Ronan Doherty avatar image
Ronan Doherty asked

UE4 client/server workflow

Hi. I'm evaluating PlayFab for a project using Unreal Engine and dedicated servers. So far PlayFab looks fantastic but I'm having some teething problems understanding how to implement an existing multiplayer game.

I'm a little confused about the workflow for creating a UE4 multiplayer game with a dedicated server. Typically I would compile a client and server from the same project, just changing the solution configuration in VS from "development editor" to "development server". However the PlayFab BlueprintSDK docs suggest the following:

"To implement both client and server in Unreal, you must create two separate projects, and install each plugin separately."

So what is the workflow for this? Managing two separate projects seems like it would lead to a lot of duplicate code and assets which would need to be maintained identically across two versions of my project.

There is also the ComboSDK described as "for demoing, testing, and special-case circumstances", which admittedly I haven't delved too deep into yet. Does this allow me to work with a single project for client and server? What are the caveats of using this and why is it not the optimal choice for a typical Unreal client/server game?

Finally I noticed the UE4 C++ SDK only has a single plugin. Is this the equivalent of the BP ComboSDK? Does the rule of having 2 separate projects apply to C++ projects?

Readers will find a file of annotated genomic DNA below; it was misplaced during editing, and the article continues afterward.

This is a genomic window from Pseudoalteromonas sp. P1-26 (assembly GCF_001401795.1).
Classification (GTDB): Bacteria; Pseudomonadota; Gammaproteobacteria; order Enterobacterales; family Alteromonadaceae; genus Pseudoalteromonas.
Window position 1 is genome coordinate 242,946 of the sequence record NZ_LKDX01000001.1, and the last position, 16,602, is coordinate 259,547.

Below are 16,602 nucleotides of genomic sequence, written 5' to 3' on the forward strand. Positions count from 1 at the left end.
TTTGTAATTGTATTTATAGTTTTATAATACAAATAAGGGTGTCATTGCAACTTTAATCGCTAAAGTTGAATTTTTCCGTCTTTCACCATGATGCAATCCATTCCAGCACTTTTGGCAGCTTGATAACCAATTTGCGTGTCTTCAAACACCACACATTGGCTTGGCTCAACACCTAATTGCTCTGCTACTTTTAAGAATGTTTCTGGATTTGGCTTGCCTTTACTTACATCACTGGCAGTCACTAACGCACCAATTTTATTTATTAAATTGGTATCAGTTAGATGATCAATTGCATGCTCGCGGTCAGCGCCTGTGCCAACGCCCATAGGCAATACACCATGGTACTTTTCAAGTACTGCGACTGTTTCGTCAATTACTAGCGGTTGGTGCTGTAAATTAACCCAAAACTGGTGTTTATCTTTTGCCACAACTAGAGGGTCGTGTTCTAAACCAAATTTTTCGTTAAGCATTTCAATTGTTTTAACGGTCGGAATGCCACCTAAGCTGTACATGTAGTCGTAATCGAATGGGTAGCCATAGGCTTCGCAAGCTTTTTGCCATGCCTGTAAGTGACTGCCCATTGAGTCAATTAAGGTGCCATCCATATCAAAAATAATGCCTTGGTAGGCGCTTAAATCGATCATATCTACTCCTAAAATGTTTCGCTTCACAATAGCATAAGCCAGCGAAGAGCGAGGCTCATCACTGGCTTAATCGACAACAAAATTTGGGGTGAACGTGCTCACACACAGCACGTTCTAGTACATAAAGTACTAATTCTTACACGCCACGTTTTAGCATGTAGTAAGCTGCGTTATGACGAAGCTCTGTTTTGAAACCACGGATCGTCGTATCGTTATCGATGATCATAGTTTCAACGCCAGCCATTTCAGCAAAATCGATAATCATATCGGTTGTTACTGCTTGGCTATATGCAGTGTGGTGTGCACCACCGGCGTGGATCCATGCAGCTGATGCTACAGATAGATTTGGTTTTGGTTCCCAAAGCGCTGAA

Any advice on the UE4 server workflow would be very welcome. I'd also love to see some more detailed learning resources specifically aimed at UE4 in the future.


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brendan avatar image
brendan answered

The essential problem with a combined project is the SecretKey, which is required for any Server and Admin API calls. You should never ship any project that contains your SecretKey out to end users, since a user who gets a hold of that would be able to change your game's configuration, modify or delete players, etc.

The separation between Client and Server versions of our Blueprints SDK plugins is specifically due to concern that there's a greater risk of exposure of the SecretKey in Blueprint development.

For our own tutorials, we tend to focus on areas where we've had a lot of requests from the development community. While we haven't had many for Unreal Blueprints, at least one of our users, Andrzej Koloska, has put together an excellent tutorial in his Shooter Tutorial blog: I'd highly recommend checking it out.

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Ronan Doherty avatar image Ronan Doherty commented ·

Thanks for getting back to me Brendan. I see where the problem lies now but I do think there's got to be a better solution than maintaining two projects.

I'm taking a look into the following forum post right now.

Dedicated server code split from client code

It describes a way to separate server code into a different module which can be excluded from client builds at at compile time. I'll have a play with it but I don't have a lot of experience with modules and plugins. It may be useful for your plugin guys in the future.

I'll update things here if I get something like this working.


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